Sundance and Slamdance film festivals. The concurrent events ending this weekend provide a sneak preview of independent movies that GLBT audiences can look forward to later in 2012. After all, such popular queer-interest films as Pariah, Circumstance, Contracorriente (Undertow) and Quinceniera all debuted at Sundance in the past.
Some of this year's most intriguing GLBT indies that just had their world or US premieres in Park City include:
Unconditional: From British director Bryn Higgins comes this dark, psycho-sexual tale about bored teenage twins, Kristen and Owen, who meet an older man promising them endless love and good times... if Owen becomes his sister.
Love Free or Die: The bluntly-titled biography of openly gay Episcopalian bishop Gene Robinson, this documentary provides considerable insight into the many obstacles he has endured as he has tried to serve God's people (including death threats) as well as into his longtime relationship with his devoted partner.
Heavy Girls: A poignant German comedy, in which an overweight "mama's boy" teams with his elderly mother's male caregiver to find her when she goes missing. The two men soon discover an unexpected affection for each other. Heavy Girls won two special awards at Slamdance: a Special Jury Award for Bold Originality and the Spirit of Slamdance "Sparky" Award.
The Invisible War: Not specifically GLBT but nonetheless of interest is the latest eye-opening documentary by Oscar-nominated filmmaker Kirby Dick (Twist of Faith, This Film Is Not Yet Rated). He details how an estimated 30% of women and at least 1% of men serving in the US military have been sexually assaulted by their trusted comrades.
Kelly: A young transgender prostitute searches for love and acceptance in a landscape of broken Hollywood dreams in this powerful documentary.
Keep the Lights On: Documentarian Ira Sachs helmed this fictionalized but no less personal account of a gay relationship fueled as much by addiction as attraction. This film was among the finalists in the Sundance Film Festival's US Dramatic Competition.
How to Survive a Plague: A bracing expose of mostly HIV-positive young men and women who took on the medical establishment during the AIDS epidemic's early years. Not unlike last year's We Were Here, this is a revealing and inspiring documentary.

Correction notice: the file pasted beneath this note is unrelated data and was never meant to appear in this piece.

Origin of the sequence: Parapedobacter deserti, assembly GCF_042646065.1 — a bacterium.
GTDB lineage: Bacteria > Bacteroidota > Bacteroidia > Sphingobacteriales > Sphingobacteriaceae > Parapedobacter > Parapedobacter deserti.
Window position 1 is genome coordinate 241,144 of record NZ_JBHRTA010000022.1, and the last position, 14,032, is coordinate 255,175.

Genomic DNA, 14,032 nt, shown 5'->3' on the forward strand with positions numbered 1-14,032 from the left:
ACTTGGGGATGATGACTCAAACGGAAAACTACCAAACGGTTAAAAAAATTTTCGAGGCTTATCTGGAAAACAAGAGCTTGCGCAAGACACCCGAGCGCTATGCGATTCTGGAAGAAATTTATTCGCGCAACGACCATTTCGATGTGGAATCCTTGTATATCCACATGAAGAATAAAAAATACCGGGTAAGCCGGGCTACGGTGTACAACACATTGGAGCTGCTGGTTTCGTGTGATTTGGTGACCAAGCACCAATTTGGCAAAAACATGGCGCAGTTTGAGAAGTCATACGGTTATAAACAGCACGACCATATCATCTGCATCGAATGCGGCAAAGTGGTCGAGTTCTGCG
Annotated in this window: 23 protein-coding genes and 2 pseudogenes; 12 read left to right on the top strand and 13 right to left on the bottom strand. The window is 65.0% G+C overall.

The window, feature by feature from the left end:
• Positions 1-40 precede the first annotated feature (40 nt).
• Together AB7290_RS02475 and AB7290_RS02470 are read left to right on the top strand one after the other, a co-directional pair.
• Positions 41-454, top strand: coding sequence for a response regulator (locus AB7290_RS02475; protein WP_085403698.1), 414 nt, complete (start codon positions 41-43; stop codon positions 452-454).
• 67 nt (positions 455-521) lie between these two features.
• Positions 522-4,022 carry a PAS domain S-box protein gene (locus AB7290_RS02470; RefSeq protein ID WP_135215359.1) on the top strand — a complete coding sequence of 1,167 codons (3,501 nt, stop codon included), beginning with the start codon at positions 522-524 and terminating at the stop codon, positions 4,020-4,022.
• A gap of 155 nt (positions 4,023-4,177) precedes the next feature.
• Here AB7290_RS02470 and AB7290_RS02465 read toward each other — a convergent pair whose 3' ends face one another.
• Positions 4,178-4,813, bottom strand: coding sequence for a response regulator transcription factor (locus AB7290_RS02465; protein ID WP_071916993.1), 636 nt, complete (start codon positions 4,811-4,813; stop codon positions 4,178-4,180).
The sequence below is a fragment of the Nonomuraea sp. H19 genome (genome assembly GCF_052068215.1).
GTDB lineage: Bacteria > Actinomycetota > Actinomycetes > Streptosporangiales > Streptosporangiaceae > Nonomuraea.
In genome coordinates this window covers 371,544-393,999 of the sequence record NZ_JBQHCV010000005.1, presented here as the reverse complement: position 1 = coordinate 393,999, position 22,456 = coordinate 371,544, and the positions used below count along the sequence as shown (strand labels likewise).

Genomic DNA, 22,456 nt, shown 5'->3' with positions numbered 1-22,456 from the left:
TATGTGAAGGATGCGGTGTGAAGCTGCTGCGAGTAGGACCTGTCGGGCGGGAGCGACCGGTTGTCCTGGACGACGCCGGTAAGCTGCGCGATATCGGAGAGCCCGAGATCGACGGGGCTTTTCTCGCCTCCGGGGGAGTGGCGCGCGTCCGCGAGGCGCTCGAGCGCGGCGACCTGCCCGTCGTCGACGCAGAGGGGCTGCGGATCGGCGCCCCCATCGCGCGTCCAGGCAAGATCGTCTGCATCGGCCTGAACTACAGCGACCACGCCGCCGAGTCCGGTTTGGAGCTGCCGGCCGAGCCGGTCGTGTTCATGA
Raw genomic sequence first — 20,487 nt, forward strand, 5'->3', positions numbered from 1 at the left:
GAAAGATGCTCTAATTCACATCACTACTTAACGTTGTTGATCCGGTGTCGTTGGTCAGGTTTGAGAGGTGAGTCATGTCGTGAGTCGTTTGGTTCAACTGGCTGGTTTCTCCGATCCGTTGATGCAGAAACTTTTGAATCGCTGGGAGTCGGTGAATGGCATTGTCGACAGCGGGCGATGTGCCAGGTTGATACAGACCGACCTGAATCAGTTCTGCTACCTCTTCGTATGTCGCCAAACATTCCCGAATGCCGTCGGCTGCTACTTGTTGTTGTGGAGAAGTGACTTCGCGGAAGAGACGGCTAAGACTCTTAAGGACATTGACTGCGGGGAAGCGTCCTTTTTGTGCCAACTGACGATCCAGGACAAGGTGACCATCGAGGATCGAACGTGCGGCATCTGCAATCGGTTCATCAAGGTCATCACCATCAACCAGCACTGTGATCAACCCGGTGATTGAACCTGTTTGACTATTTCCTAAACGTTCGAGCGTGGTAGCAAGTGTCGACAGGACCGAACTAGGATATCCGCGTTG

In addition to features, both Slamdance and Sundance showcased a number of GLBT-interest short films. Notable among these were 33 Teeth, about a hormonal boy who becomes fixated on the comb of his hunky neighbor; The Devotion Project: More Than Ever, the moving true story of two men who forged a 54-year romance against tremendous odds; Park, in which a teenage girl living in a trailer park begins a relationship with an older woman; The Thing, by trans filmmaker Rhys Ernst, finds a trans man, his girlfriend and their pee-shy cat on a road trip to see the title oddity; and Andrew Ahn's intuitive, telling Dol, which focuses on a gay Korean-American man's coming of age through the occasion of his nephew's first birthday.
I can't conclude without mentioning the Slamdance Audience Award winner for Best Feature Narrative, Bindlestiffs. It is directed by Andrew Edison, who has the distinction not only of being the youngest filmmaker at this year's fests but of being the grand-nephew of cinema pioneer Thomas Edison (curiously, both Edisons are deaf in their right ears). Tom Cruise's Joel in 1983's Risky Business didn't have anything on the three degenerate youths (one of them played by the director) desperate to lose their virginity in Bindlestiffs. It is crude, gay-ish, bound to offend some and absolutely hilarious. Watch for it and all the great features and shorts showcased in the Mormon capitol this year.
UPDATE: Congratulations to the makers of Love Free or Die and The Invisible War, who are among the award winners of this year's Sundance Film Festival.
Review by Rev. Chris Carpenter, resident film critic of Movie Dearest and the Blade California.